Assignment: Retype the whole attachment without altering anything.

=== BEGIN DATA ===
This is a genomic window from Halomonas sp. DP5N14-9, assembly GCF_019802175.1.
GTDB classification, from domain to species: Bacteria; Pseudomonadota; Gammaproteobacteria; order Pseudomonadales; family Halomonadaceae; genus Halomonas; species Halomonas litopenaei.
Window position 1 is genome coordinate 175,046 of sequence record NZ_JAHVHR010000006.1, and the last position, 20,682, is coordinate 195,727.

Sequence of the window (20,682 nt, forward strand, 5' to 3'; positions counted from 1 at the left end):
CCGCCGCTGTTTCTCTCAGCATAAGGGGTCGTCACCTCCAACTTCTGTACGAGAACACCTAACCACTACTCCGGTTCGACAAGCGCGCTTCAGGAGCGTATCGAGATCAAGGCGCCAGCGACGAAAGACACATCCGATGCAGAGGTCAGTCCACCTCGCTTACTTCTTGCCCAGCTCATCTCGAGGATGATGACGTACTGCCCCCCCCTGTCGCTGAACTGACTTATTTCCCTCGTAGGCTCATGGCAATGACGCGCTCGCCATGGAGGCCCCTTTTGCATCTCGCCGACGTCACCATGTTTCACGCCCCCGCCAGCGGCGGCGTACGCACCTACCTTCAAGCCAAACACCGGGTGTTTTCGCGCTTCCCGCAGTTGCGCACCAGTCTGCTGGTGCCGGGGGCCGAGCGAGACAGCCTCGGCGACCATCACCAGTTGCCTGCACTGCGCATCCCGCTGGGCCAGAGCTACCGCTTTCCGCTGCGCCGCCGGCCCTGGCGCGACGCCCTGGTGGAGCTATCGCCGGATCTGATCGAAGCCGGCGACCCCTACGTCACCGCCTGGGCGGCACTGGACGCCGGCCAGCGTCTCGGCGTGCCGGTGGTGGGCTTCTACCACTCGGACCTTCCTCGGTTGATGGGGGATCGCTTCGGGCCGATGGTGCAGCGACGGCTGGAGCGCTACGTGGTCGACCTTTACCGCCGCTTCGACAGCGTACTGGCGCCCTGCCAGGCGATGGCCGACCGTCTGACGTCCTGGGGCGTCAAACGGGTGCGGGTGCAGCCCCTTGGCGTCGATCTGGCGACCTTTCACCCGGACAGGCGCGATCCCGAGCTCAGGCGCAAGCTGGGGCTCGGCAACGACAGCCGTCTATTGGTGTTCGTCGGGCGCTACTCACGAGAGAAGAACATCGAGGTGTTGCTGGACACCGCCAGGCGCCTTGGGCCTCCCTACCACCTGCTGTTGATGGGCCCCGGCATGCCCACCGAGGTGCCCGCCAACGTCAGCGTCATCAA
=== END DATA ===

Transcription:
This is a genomic window from Halomonas sp. DP5N14-9, assembly GCF_019802175.1.
GTDB classification, from domain to species: Bacteria; Pseudomonadota; Gammaproteobacteria; order Pseudomonadales; family Halomonadaceae; genus Halomonas; species Halomonas litopenaei.
Window position 1 is genome coordinate 175,046 of sequence record NZ_JAHVHR010000006.1, and the last position, 20,682, is coordinate 195,727.

Sequence of the window (20,682 nt, forward strand, 5' to 3'; positions counted from 1 at the left end):
CCGCCGCTGTTTCTCTCAGCATAAGGGGTCGTCACCTCCAACTTCTGTACGAGAACACCTAACCACTACTCCGGTTCGACAAGCGCGCTTCAGGAGCGTATCGAGATCAAGGCGCCAGCGACGAAAGACACATCCGATGCAGAGGTCAGTCCACCTCGCTTACTTCTTGCCCAGCTCATCTCGAGGATGATGACGTACTGCCCCCCCCTGTCGCTGAACTGACTTATTTCCCTCGTAGGCTCATGGCAATGACGCGCTCGCCATGGAGGCCCCTTTTGCATCTCGCCGACGTCACCATGTTTCACGCCCCCGCCAGCGGCGGCGTACGCACCTACCTTCAAGCCAAACACCGGGTGTTTTCGCGCTTCCCGCAGTTGCGCACCAGTCTGCTGGTGCCGGGGGCCGAGCGAGACAGCCTCGGCGACCATCACCAGTTGCCTGCACTGCGCATCCCGCTGGGCCAGAGCTACCGCTTTCCGCTGCGCCGCCGGCCCTGGCGCGACGCCCTGGTGGAGCTATCGCCGGATCTGATCGAAGCCGGCGACCCCTACGTCACCGCCTGGGCGGCACTGGACGCCGGCCAGCGTCTCGGCGTGCCGGTGGTGGGCTTCTACCACTCGGACCTTCCTCGGTTGATGGGGGATCGCTTCGGGCCGATGGTGCAGCGACGGCTGGAGCGCTACGTGGTCGACCTTTACCGCCGCTTCGACAGCGTACTGGCGCCCTGCCAGGCGATGGCCGACCGTCTGACGTCCTGGGGCGTCAAACGGGTGCGGGTGCAGCCCCTTGGCGTCGATCTGGCGACCTTTCACCCGGACAGGCGCGATCCCGAGCTCAGGCGCAAGCTGGGGCTCGGCAACGACAGCCGTCTATTGGTGTTCGTCGGGCGCTACTCACGAGAGAAGAACATCGAGGTGTTGCTGGACACCGCCAGGCGCCTTGGGCCTCCCTACCACCTGCTGTTGATGGGCCCCGGCATGCCCACCGAGGTGCCCGCCAACGTCAGCGTCATCAA